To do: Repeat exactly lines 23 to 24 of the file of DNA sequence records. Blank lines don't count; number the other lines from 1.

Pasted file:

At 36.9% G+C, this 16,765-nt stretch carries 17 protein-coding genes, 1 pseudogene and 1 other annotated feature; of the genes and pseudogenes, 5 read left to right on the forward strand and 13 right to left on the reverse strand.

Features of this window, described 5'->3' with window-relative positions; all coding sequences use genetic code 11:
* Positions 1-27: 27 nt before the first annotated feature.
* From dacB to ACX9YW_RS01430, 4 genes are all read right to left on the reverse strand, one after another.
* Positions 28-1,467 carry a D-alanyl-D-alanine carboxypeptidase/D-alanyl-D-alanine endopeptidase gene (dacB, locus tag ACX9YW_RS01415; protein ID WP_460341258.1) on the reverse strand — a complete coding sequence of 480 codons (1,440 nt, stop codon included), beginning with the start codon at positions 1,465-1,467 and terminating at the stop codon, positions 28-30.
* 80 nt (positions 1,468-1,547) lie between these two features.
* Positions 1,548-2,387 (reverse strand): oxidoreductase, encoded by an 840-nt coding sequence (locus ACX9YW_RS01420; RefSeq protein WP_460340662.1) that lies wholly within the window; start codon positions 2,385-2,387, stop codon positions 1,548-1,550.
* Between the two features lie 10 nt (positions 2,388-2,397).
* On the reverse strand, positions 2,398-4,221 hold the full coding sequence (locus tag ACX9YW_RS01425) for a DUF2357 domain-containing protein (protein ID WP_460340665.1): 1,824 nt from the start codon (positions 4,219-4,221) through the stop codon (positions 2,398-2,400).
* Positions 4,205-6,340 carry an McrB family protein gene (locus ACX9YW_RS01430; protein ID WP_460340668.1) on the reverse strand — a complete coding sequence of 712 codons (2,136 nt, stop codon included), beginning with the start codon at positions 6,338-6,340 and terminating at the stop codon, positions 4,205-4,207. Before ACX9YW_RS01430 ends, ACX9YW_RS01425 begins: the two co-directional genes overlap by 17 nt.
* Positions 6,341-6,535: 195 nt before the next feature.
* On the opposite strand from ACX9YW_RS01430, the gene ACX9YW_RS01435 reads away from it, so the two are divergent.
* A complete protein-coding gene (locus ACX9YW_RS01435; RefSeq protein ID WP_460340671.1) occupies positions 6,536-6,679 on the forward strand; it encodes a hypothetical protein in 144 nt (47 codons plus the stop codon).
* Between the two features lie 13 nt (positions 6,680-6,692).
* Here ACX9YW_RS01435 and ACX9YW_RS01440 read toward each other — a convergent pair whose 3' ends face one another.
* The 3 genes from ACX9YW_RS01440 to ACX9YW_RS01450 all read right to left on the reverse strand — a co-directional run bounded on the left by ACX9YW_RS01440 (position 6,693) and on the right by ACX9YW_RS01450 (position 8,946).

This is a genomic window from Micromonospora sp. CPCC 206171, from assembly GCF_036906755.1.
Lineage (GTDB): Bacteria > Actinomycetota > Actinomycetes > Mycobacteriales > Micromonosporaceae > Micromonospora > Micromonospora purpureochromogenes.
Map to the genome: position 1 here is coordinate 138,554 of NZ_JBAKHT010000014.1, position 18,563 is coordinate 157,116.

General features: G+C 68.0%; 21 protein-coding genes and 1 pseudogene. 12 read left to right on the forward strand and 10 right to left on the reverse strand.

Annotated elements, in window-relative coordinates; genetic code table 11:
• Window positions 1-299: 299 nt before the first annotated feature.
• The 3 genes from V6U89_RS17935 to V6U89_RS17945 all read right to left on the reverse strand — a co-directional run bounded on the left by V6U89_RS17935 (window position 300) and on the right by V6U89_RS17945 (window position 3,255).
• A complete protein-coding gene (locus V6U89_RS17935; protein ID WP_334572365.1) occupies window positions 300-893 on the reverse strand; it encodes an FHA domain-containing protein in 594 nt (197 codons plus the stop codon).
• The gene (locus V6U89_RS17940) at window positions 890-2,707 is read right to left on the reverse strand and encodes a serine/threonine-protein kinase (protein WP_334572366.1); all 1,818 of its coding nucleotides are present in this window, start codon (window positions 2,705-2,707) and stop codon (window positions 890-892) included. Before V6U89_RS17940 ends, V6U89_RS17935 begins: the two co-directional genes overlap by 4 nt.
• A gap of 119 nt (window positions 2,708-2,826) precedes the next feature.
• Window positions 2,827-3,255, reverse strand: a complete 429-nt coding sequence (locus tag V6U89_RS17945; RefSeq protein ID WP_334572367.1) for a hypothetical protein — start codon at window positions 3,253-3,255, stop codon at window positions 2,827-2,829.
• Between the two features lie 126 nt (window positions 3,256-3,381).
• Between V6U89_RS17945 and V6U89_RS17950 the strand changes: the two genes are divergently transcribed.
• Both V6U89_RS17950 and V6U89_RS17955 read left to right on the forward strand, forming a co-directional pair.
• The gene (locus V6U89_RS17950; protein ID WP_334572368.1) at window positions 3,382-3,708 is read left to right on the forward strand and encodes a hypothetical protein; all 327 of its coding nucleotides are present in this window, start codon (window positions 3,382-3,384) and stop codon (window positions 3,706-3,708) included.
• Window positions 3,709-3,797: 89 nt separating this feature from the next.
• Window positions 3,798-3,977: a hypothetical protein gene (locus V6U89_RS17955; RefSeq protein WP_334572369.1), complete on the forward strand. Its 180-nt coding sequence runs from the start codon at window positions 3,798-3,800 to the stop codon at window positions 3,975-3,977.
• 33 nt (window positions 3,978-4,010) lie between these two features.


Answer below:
• The 3 genes from V6U89_RS17935 to V6U89_RS17945 all read right to left on the reverse strand — a co-directional run bounded on the left by V6U89_RS17935 (window position 300) and on the right by V6U89_RS17945 (window position 3,255).
• A complete protein-coding gene (locus V6U89_RS17935; protein ID WP_334572365.1) occupies window positions 300-893 on the reverse strand; it encodes an FHA domain-containing protein in 594 nt (197 codons plus the stop codon).